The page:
Public & School Partnership brings tradition of volunteerism to the CPD

October 16, 2017 by JoLynne Lyon

Photo of volunteers in a room full of donated goods.

Volunteers Jason Jensen, Monique Marsh, and Jason Parker help with Sub for Santa in 2016.

Every Tuesday, Ann Egeland puts on a hip outfit and goes back to school. It’s not that she’s fashion-conscious, but as a former teacher and current volunteer with Public & School Partnership’s community and senior volunteer program, she knows: Seventh grade girls notice everything.

She loves them for it.

“I absolutely adore seventh and eighth graders,” she said. “They’re still little kids and they’re trying so hard to crack the shell to be adolescents. … If we can help by making the school a little more friendly, I think that would help.”

Egeland is one of many volunteers with the Public & School Partnership, which recently became part of the Center for Persons with Disabilities at Utah State University.

PSP focuses on providing services to underserved and at-risk populations in Northern Utah by helping them access resources, especially those needed for educational success. The program utilizes full time AmeriCorps VISTA Members, as well as community and senior volunteers, to bolster programs and provide services in local schools and community centers.

photo of Rikki

Rikki Wheatley-Boxx

“Our program seems to work best for people who want a change or are in a transition period in their lives,” said Rikki Wheatley-Boxx, PSP’s Director; whether it’s moving from high school to college, college to employment or employment to retirement “It gives them [volunteers] a ton of professional development and professional experience,” Wheatley-Boxx said. “Our job or college-related placement rate is around 95 percent.”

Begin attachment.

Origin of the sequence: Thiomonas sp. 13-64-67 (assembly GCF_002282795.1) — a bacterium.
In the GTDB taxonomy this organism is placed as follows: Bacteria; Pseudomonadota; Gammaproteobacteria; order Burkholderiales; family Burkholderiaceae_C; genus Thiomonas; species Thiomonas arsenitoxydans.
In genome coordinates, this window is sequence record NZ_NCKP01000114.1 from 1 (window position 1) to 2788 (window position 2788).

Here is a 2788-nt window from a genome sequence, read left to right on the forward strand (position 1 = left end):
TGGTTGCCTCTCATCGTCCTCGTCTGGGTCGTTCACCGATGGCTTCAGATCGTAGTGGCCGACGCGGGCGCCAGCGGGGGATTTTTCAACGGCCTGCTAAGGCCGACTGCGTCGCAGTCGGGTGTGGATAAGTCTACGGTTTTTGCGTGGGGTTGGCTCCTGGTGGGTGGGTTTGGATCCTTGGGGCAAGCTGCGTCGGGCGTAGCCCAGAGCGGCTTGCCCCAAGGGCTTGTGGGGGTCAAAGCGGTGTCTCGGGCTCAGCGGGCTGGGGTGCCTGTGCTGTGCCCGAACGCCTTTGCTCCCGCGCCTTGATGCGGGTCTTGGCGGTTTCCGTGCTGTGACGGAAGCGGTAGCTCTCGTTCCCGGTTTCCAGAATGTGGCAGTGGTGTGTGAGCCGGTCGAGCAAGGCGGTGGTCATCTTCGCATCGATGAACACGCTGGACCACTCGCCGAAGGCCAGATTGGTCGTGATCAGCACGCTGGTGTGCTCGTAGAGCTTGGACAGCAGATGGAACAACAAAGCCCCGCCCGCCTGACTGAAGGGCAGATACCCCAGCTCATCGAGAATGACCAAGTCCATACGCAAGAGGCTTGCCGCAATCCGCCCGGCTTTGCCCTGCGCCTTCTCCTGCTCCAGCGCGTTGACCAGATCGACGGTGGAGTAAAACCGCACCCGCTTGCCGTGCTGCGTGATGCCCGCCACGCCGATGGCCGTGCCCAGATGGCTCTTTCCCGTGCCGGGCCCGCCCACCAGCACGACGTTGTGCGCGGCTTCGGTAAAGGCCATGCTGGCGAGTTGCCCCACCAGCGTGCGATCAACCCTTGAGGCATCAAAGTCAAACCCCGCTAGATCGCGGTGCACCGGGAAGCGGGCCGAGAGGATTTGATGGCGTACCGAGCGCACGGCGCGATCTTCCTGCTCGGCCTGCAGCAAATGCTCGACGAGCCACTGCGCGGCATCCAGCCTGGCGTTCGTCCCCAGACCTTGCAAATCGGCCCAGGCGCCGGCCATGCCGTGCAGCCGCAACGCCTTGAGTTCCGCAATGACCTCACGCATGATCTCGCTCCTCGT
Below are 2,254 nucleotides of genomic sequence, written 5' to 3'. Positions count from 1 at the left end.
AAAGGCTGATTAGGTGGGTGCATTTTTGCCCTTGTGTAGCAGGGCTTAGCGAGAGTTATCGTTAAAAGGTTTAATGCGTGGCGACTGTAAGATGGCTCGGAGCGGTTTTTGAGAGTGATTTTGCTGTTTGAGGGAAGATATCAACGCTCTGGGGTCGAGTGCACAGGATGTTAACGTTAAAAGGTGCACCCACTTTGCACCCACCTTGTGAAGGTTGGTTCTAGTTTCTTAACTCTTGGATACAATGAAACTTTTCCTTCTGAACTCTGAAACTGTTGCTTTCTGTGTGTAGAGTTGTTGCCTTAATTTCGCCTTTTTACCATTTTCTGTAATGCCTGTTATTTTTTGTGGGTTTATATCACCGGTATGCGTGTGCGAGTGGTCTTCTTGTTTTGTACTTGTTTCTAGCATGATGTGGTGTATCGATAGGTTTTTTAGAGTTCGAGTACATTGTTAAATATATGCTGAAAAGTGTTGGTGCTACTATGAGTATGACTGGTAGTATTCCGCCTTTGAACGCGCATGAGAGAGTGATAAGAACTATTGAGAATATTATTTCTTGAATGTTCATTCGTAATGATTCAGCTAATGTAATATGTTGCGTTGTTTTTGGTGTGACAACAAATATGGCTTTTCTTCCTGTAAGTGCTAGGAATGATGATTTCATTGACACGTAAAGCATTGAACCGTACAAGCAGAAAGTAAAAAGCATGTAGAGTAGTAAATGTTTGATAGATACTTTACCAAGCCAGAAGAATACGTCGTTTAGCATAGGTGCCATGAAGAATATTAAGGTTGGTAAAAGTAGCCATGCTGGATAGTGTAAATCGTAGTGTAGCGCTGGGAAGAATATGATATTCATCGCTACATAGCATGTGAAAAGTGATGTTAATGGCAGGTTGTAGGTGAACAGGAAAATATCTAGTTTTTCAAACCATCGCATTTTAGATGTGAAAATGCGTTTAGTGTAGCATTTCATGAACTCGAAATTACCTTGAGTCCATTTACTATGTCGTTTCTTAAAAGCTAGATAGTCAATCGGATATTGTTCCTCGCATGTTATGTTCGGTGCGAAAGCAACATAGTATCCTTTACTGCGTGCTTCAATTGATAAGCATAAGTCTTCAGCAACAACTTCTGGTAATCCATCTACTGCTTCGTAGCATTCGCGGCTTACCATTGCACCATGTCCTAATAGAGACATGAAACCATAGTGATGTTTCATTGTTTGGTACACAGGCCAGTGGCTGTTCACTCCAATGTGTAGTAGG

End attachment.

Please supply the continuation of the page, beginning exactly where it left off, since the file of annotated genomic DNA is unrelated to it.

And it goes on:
The VISTA (Volunteer in Service to America) members receive a $1,026 per month living stipend in exchange for their full-time service with a local partner site. These sites include many schools, The Family Place, the Logan Family Center, Stokes Nature Center, the Northern Utah Native Connection, and USU’s education outreach program. Upon completion of their one-year service commitment, VISTA Members are eligible to receive an educational award of $5,815.

VISTA members and community volunteers provide a variety of services focused on helping all students, including those in need of tiered interventions. Their projects include providing support in counseling centers, increasing parent involvement, coordinating tutoring and mentoring programs, and increasing school attendance.  Additionally, they connect students and families to resources that help address food insecurity, mental illness, parenting, and healthy relationships.

It is making a difference in the community. Kris Hart, a counselor at Mountain Crest High School in Hyrum, has seen their impact firsthand in a school where one in four students is food insecure.

VISTA volunteers created a program called The Giving Place that has opened a food pantry and offered school supplies and clothing to students. It has collected donations from local businesses and organizations, and shared them with students and their families.

“We’ve noticed a change in behavior because the kids aren’t hungry,” Hart said. Last year the Giving Place collected and distributed 11,000 pounds of donated goods.

Volunteers also band together to help out other community groups for an annual service project. “Our company is made up of about 22 people, and so we split the project into two days with eight hour shifts,” said Dawna Webb, a VISTA volunteer currentl

photo of Ann

Ann Egeland

y serving at Mountain Crest High school. “That way we don’t overburden them with volunteers, but we give our entire group time to serve with them.”

Last year they helped Sub for Santa. “It was an incredible opportunity to see firsthand the impact we were able to have with the families involved with it,” Webb said.

Egeland enjoys seeing the impact of her work on individual students. The former educator is there for the girl or boy who quietly struggles in the back of the room over a math assignment, and she knows what they need. They don’t need to feel stupid in front of their teacher or peers or family members. They just need a friend to help them with math.

“The best pay you can get is when they have that ‘Aha!’ moment when they get it, and they know they can handle it,” Egeland said. “It’s wonderful. I really look forward to it.”

For more information on the Public School Partnership, or to find out how to get involved, visit their website.

 

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